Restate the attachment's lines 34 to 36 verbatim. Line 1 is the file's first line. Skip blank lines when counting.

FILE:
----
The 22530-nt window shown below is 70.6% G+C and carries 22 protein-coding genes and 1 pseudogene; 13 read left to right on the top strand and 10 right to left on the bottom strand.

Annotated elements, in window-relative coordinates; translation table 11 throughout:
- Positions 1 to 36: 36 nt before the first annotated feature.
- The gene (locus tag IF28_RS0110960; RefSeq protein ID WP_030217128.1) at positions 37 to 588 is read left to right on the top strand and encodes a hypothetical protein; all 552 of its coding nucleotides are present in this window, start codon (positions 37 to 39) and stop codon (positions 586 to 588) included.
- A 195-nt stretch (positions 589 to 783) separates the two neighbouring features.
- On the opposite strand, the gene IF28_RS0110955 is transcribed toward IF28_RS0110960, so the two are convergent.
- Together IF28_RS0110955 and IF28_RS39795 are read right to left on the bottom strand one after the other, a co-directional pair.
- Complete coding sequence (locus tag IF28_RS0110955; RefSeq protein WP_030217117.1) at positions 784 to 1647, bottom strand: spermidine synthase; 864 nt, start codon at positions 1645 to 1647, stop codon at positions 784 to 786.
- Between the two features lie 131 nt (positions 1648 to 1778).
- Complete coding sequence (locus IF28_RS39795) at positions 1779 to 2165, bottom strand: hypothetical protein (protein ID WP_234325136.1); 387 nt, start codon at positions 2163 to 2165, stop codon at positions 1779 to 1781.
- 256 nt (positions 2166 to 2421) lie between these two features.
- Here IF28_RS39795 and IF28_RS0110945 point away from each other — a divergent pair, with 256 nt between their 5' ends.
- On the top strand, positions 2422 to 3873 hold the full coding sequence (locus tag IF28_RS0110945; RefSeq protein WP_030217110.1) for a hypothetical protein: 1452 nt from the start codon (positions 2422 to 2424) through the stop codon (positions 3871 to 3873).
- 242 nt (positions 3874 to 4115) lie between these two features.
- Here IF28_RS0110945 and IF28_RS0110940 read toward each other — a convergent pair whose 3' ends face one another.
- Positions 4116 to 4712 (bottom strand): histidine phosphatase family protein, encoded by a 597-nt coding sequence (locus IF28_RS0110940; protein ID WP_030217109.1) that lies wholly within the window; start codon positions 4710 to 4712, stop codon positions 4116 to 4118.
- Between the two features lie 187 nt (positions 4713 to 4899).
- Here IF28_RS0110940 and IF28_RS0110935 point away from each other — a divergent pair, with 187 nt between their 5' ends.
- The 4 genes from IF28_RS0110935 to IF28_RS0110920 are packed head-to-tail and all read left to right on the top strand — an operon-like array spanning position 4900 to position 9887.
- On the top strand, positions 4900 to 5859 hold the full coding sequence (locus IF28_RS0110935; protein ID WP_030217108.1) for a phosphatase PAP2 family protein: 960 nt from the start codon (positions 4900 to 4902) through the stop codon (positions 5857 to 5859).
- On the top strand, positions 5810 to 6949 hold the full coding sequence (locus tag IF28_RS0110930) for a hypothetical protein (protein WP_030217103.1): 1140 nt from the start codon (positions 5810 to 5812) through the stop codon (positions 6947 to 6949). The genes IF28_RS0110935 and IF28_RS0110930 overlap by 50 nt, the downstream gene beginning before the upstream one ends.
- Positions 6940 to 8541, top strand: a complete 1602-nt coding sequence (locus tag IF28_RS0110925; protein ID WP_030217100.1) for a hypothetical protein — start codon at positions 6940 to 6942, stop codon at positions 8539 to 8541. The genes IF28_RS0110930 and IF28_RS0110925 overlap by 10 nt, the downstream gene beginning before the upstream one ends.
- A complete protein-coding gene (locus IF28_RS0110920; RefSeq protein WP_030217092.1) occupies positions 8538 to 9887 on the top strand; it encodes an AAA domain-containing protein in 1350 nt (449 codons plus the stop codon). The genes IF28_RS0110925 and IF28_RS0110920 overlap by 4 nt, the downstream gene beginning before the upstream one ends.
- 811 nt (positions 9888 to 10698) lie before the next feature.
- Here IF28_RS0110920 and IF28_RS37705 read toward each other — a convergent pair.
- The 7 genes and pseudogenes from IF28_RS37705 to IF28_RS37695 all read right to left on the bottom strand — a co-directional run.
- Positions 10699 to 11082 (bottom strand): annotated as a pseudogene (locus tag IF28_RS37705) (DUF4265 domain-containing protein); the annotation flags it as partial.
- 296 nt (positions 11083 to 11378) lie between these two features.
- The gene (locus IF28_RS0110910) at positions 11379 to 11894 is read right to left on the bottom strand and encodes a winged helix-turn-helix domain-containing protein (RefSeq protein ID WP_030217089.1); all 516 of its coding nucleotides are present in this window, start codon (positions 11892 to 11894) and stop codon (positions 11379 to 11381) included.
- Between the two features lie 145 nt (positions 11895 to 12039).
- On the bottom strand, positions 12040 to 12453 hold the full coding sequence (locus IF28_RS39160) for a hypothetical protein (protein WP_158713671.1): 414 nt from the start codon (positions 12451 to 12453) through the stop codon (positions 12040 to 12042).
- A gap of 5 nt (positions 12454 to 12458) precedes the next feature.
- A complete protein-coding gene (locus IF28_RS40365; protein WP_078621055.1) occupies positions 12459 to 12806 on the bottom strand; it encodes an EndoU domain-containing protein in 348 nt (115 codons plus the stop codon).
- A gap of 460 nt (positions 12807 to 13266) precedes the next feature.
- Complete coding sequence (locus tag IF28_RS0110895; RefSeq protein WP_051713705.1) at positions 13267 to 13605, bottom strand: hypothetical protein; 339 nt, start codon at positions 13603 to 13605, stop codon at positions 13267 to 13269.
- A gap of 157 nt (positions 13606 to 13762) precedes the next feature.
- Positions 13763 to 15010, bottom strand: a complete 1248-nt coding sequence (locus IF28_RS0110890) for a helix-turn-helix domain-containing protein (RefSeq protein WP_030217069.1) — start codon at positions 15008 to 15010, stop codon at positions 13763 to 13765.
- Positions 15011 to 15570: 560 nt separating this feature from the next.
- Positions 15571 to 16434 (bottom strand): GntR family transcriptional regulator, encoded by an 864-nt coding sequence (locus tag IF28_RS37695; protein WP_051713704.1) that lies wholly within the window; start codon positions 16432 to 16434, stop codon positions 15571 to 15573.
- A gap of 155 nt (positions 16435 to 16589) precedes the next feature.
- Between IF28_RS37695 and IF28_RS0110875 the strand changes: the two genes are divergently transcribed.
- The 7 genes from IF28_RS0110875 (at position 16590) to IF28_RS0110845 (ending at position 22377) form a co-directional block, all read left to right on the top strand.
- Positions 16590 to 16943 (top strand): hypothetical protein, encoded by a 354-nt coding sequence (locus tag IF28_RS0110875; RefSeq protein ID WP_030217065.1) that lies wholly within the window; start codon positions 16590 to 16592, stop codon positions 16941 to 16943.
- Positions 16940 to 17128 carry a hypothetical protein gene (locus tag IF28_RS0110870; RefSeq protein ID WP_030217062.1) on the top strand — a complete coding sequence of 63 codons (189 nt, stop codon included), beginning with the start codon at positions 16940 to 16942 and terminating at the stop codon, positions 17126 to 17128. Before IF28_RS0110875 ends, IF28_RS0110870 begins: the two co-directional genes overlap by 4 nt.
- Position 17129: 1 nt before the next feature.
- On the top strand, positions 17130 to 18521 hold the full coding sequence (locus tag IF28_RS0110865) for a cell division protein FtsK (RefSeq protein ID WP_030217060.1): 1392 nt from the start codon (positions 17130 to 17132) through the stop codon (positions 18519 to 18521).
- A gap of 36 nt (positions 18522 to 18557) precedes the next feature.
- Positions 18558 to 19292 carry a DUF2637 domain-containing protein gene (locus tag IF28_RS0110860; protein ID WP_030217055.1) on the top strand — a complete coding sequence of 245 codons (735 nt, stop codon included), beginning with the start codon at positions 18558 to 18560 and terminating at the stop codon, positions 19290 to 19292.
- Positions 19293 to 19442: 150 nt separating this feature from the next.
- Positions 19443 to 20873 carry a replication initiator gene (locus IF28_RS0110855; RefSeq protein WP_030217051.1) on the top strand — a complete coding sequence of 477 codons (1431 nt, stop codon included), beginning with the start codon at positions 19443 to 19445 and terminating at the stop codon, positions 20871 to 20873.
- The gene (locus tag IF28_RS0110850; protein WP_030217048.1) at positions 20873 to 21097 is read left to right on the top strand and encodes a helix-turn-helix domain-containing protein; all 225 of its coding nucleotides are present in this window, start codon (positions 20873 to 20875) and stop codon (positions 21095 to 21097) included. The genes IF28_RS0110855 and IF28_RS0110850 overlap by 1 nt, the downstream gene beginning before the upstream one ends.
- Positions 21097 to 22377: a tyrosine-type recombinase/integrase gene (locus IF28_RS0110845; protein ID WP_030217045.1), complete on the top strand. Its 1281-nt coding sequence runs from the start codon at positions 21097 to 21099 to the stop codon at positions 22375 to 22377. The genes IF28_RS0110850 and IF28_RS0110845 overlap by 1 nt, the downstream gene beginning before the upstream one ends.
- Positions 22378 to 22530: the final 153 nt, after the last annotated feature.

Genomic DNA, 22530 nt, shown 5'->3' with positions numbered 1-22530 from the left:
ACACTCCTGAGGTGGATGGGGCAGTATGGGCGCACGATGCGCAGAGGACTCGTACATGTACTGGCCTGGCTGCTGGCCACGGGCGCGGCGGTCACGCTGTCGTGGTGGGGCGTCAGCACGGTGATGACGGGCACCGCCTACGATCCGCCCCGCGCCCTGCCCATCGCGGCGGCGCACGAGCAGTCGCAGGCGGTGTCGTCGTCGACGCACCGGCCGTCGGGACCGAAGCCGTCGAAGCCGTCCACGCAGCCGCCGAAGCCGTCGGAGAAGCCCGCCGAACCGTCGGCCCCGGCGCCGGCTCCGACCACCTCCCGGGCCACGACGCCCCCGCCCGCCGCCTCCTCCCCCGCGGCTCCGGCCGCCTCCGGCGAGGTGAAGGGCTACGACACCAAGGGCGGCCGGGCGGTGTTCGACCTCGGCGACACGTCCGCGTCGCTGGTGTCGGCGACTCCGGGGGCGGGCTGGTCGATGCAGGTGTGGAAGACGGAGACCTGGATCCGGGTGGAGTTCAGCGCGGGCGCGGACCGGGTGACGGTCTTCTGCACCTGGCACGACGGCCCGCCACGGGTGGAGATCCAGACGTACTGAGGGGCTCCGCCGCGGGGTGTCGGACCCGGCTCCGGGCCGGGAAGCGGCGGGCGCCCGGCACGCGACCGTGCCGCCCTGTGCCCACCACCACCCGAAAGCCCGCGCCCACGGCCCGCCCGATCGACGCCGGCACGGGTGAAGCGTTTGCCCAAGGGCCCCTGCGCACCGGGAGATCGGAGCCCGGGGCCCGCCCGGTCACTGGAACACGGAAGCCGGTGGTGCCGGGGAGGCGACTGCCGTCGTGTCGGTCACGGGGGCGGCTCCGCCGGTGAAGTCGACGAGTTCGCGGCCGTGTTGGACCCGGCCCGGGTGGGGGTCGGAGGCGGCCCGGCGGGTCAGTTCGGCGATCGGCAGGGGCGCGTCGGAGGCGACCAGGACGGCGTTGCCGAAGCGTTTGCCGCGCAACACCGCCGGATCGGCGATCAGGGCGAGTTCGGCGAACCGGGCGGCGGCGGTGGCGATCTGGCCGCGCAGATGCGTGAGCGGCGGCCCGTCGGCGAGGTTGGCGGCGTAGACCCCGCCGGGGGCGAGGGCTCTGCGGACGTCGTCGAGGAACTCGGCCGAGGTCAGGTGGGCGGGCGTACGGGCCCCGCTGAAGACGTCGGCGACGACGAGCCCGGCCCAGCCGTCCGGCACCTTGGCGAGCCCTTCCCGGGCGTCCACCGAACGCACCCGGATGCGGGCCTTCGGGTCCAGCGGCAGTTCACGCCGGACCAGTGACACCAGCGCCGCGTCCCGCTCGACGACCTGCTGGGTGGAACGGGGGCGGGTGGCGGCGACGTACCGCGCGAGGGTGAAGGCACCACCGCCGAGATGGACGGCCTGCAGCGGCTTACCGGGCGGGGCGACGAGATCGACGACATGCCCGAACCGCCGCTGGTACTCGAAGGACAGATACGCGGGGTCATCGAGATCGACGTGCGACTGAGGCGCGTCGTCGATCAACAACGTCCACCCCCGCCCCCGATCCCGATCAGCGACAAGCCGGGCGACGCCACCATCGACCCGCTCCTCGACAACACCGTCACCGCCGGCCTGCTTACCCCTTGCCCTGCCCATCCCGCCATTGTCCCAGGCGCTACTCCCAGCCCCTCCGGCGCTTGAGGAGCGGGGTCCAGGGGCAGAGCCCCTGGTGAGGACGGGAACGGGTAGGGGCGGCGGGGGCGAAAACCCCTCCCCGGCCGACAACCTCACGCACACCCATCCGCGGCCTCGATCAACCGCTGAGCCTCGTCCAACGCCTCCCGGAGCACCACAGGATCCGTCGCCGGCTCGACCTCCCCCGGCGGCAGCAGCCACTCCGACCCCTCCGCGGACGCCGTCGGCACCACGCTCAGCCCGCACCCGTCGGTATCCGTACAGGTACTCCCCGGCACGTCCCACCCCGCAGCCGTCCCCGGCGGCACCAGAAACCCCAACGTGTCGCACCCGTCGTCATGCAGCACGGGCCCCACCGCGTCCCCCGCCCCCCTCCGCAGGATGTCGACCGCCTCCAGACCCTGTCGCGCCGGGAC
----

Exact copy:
- A gap of 460 nt (positions 12807 to 13266) precedes the next feature.
- Complete coding sequence (locus tag IF28_RS0110895; RefSeq protein WP_051713705.1) at positions 13267 to 13605, bottom strand: hypothetical protein; 339 nt, start codon at positions 13603 to 13605, stop codon at positions 13267 to 13269.
- A gap of 157 nt (positions 13606 to 13762) precedes the next feature.